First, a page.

Hamler was later examined under oath, and her testimony differed in certain respects from her earlier statements.   She testified that while she was recuperating at her mother's home, “[d]uring the week prior to the incident,” her mother took her to her home “to get some changes of clothes.”   Although she stated that she went inside and found everything to be normal, she also testified that when her mother brought her to get the clothes, her neighbor saw her in the driveway and asked, “ ‘Did they ever find out who took your furniture?’ ”   Hamler testified that she replied, “ ‘No.’ ”   When asked how she discovered the break-in, she testified that her neighbor, Roland Wellmaker, called her mother's house, talked with Calvin, and told him that a break-in may have occurred.1  Calvin Hamler testified during his deposition that without Hamler's knowledge, he removed several items of furniture from the home.   He claimed, however, that this furniture belonged to him.   He testified that he told Hamler, after they “found out someone broke in the house,” that he had taken his furniture.   According to Calvin, he made this statement to Hamler on the same day they discovered the theft.   Calvin took a king-sized bedroom suite, a living room suite, a wall unit, and a dinette set, among other things.   Calvin later sold the furniture to a man named “Michael.”   Items reported stolen by Hamler included a dining room set, a bedroom suite, and an entertainment center.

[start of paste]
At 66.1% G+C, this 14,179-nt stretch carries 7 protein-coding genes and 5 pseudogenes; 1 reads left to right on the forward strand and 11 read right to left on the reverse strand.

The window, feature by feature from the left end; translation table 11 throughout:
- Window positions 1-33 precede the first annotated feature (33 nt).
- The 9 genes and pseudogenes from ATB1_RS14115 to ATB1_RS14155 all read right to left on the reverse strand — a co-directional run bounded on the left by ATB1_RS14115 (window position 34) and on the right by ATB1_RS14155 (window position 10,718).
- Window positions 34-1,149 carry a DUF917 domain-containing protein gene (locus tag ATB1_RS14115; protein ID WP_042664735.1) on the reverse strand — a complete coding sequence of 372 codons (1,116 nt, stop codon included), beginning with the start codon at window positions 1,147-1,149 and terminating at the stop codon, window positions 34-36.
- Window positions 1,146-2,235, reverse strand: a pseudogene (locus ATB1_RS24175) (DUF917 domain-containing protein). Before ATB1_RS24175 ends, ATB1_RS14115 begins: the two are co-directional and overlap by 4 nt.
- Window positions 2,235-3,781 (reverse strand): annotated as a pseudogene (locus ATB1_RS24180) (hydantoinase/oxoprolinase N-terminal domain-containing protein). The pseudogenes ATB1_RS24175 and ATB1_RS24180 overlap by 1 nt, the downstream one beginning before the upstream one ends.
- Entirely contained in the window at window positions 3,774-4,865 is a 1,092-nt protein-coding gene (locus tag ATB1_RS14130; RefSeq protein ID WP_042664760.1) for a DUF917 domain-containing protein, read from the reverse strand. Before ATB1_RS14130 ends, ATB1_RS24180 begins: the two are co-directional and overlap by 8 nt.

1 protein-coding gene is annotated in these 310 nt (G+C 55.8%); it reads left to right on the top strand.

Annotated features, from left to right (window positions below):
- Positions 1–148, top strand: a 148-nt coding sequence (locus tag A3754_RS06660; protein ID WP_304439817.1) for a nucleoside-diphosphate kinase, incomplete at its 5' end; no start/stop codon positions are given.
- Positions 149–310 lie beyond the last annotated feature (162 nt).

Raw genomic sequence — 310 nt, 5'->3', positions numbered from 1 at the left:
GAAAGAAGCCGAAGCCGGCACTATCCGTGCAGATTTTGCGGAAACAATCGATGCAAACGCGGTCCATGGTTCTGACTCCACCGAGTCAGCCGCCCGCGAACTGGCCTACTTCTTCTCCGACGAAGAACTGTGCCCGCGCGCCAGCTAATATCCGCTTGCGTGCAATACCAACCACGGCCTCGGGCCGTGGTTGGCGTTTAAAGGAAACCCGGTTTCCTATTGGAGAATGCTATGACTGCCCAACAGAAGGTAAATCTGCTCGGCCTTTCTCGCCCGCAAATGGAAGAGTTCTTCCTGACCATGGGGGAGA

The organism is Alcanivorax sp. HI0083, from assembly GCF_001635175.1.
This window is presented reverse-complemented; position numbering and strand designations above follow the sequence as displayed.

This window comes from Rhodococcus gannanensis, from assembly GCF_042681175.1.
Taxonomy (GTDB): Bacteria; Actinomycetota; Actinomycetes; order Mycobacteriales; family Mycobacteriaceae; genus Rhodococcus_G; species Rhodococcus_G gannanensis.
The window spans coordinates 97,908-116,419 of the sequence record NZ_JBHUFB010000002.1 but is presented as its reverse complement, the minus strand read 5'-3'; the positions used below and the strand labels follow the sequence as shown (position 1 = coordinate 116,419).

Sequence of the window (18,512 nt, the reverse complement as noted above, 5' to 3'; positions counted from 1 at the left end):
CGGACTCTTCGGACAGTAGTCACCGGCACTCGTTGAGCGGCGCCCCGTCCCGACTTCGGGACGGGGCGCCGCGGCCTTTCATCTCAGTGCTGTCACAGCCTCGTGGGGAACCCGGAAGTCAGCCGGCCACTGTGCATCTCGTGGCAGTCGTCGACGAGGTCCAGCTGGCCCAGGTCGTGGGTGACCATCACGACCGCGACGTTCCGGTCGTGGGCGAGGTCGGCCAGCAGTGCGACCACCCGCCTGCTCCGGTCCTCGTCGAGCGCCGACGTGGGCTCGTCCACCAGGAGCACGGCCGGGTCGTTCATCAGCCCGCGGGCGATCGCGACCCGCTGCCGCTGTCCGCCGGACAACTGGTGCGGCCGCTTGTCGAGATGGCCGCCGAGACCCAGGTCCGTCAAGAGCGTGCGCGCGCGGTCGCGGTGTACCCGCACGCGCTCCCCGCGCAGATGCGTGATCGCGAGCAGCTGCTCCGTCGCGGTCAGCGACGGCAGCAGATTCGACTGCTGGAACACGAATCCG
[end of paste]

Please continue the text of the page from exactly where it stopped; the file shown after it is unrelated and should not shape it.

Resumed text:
After Allstate denied Hamler's claim, she filed this action.   Allstate moved for summary judgment on two grounds.   It first contended that Hamler had not complied with the “Concealment or Fraud” provision of the insurance policy.   Allstate also argued that summary judgment was required because Hamler had failed to provide certain requested documentation.   The trial court denied the motion.   We need not reach the issue of whether Hamler breached the concealment or fraud provision because we agree with Allstate's contention that Hamler breached the following portion of the insurance contract concerning Hamler's duties after a loss:  “In the event of a loss to any property that may be covered by this policy, you must ․ give us all accounting records, bills, invoices and other vouchers, or certified copies, which we may reasonably request to examine and permit us to make copies.”   Fulfillment of this requirement was a condition precedent to bringing suit.   The policy recites that “[n]o suit or action may be brought against us unless there has been full compliance with all policy terms.”